NEW YORK – Lurking behind Eli Manning's battle to fend off rookie Daniel Jones this fall is an equally intriguing Giants storyline: Where will Manning play in 2020?
Manning, 38, wants to play past the 2019 season, ESPN's Sal Paolantonio reported this spring. And the two-time Super Bowl MVP reiterated to nola.com's Rod Walker just before the Fourth of July holiday that retirement is not in the quarterback's imminent plans.
"I'm not rushing into retirement, and Peyton's not telling me to rush into it," Manning told nola.com recently at the Manning Passing Academy at Nicholls State University in Thibodaux, La. "I still love being around the guys and the teammates and playing this game. I'm going to play it for as long as I think I can hang with these guys."
Manning, 38, is in the final year of his current contract, however, and the Giants' selection of Jones – and their enthusiasm for him – has placed the writing on the wall for Big Blue's veteran starter.
As the News wrote in April, all 18 quarterbacks drafted in the top six from 2005 on have made at least one start in their rookie season; eleven opened as the Week 1 starter, and three more were starting by Week 4.
Odds are, then, that Manning would have to go to another team to keep playing if he wishes to play in 2020. This might be difficult for Giants fans to stomach, but it's not out of the question.
Last fall, when asked if he expected to finish his career a Giant, Manning gave WFAN a tepid answer.
"Uh, yeah. Right now, that's the mindset." Manning said, stopping short of any absolutes. "I love the New York Giants, so it's hard to imagine being with another organization."
He has accomplished a lot in his career, so one would think Manning would have no problem riding off into the sunset at the end of this season. Part of the reason he seemingly wants to keep playing, though, is that Manning's body isn't broken down.
"I still feel good," he said at minicamp in June.
The decision, then, ultimately could come down to whether another team will want Manning to be its Week 1 starter in 2020.
Manning, in other words, presumably wouldn't re-sign with the Giants to be Jones' 2020 backup just to stay in the league. He wouldn't sign with another team without being its Week 1 starter.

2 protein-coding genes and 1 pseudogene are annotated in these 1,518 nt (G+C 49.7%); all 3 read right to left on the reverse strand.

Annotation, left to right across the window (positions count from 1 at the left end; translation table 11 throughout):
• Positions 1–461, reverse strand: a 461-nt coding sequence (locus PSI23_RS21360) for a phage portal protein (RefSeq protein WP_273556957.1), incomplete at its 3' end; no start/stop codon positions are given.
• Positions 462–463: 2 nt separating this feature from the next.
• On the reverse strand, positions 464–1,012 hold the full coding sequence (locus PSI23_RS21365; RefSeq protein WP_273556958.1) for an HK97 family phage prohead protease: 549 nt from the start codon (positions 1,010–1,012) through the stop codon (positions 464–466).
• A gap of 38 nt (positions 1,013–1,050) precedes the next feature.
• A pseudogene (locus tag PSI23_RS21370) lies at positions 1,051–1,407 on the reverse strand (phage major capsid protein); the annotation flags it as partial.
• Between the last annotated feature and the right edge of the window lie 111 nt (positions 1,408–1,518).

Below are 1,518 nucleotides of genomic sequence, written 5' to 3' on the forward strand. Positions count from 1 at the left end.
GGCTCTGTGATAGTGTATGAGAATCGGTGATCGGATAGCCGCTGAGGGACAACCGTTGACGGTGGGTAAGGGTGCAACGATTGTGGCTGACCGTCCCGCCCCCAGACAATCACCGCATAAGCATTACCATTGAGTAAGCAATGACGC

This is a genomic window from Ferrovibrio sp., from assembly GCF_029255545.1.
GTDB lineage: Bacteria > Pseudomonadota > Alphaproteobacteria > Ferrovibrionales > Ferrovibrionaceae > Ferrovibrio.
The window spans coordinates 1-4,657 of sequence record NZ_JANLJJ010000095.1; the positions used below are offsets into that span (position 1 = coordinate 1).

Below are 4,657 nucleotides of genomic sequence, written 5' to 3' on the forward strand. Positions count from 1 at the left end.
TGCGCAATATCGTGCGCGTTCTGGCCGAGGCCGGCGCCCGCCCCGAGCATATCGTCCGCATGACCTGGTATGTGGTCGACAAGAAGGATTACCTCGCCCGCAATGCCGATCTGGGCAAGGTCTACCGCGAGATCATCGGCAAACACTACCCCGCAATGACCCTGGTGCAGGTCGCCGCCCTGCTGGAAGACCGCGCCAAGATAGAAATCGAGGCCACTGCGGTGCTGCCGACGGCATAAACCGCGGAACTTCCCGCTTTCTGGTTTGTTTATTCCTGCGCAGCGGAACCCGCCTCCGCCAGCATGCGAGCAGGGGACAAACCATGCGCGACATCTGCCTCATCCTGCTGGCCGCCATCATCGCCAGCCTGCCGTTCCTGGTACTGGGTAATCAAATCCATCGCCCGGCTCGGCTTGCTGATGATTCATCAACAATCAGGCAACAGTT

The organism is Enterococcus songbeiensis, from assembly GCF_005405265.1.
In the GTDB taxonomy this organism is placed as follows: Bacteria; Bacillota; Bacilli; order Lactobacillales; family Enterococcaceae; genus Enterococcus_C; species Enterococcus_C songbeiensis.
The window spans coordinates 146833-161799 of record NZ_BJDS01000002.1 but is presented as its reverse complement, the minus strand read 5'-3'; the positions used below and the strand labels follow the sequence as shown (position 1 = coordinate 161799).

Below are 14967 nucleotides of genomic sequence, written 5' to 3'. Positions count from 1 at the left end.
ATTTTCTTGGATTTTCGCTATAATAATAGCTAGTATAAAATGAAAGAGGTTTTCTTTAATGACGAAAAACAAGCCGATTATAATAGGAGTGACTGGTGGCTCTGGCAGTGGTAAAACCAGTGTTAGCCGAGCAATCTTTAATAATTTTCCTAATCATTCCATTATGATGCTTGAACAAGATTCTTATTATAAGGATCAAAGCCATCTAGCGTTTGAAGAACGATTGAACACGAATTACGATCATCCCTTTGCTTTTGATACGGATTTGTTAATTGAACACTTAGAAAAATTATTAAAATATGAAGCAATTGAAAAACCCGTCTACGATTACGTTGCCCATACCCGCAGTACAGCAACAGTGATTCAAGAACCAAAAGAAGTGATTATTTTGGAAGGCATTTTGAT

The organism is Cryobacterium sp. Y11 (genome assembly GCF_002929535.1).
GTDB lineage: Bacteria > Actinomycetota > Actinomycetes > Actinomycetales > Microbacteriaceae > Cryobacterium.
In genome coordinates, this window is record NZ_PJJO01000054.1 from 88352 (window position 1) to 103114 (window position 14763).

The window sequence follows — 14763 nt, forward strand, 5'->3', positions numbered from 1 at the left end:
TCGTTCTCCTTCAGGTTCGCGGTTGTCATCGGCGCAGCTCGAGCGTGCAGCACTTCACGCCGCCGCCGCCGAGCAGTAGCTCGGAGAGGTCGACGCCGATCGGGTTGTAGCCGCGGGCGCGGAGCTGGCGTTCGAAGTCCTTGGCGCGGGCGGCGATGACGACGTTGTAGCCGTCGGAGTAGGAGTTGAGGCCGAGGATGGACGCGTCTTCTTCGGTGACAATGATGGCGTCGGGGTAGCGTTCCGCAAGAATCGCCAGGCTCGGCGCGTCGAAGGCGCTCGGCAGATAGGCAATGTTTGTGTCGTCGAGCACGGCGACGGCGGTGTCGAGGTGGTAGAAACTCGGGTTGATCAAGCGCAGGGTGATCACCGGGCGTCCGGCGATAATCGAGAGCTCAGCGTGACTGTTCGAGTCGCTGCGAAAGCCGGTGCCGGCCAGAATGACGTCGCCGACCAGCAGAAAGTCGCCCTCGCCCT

So if it became clear that no team wanted to sign Manning as its QB1, he might decide to retire rather than endure the embarrassment of lingering on the open market without a suitor.
If Manning did play elsewhere, though, where would he go? Probably an organization that feels comfortable and gives him a chance to win again. Destinations that come to mind are his hometown of New Orleans and his brother's two career stops, Indianapolis and Denver.
The problem is Drew Brees, 40, still is leading the Saints and playing at a much higher level than Manning. Andrew Luck, 29, is resurgent and young with the Colts. And the Broncos just signed Joe Flacco, 34, and drafted Missouri's Drew Lock in the second round to be their future QB.
If Marcus Mariota, 25, and the Tennessee Titans end their marriage after 2019, Manning could land somewhere like Nashville for a spell. Ryan Tannehill, 30, is seeking new life with the Titans at the moment, too, though, and Mike Vrabel's bunch might not be too enamored with Manning after shutting his Giants out, 17-0, on his MetLife Stadium home field last season.
Regardless, Manning's focus right now is not to find a different team. His goal at the moment is to play so well in 2019 that Jones remains on the bench and the Giants have no choice but to re-sign Manning as their Week 1 starter in 2020.
You can't put something like that past Dave Gettleman, considering the GM's history of changing courses and the organization's refusal to move on from their QB.
Chances are, however, that Jones will take over in 2019, and come next offseason, if Manning still has no plans to retire, he'll be wearing a different jersey.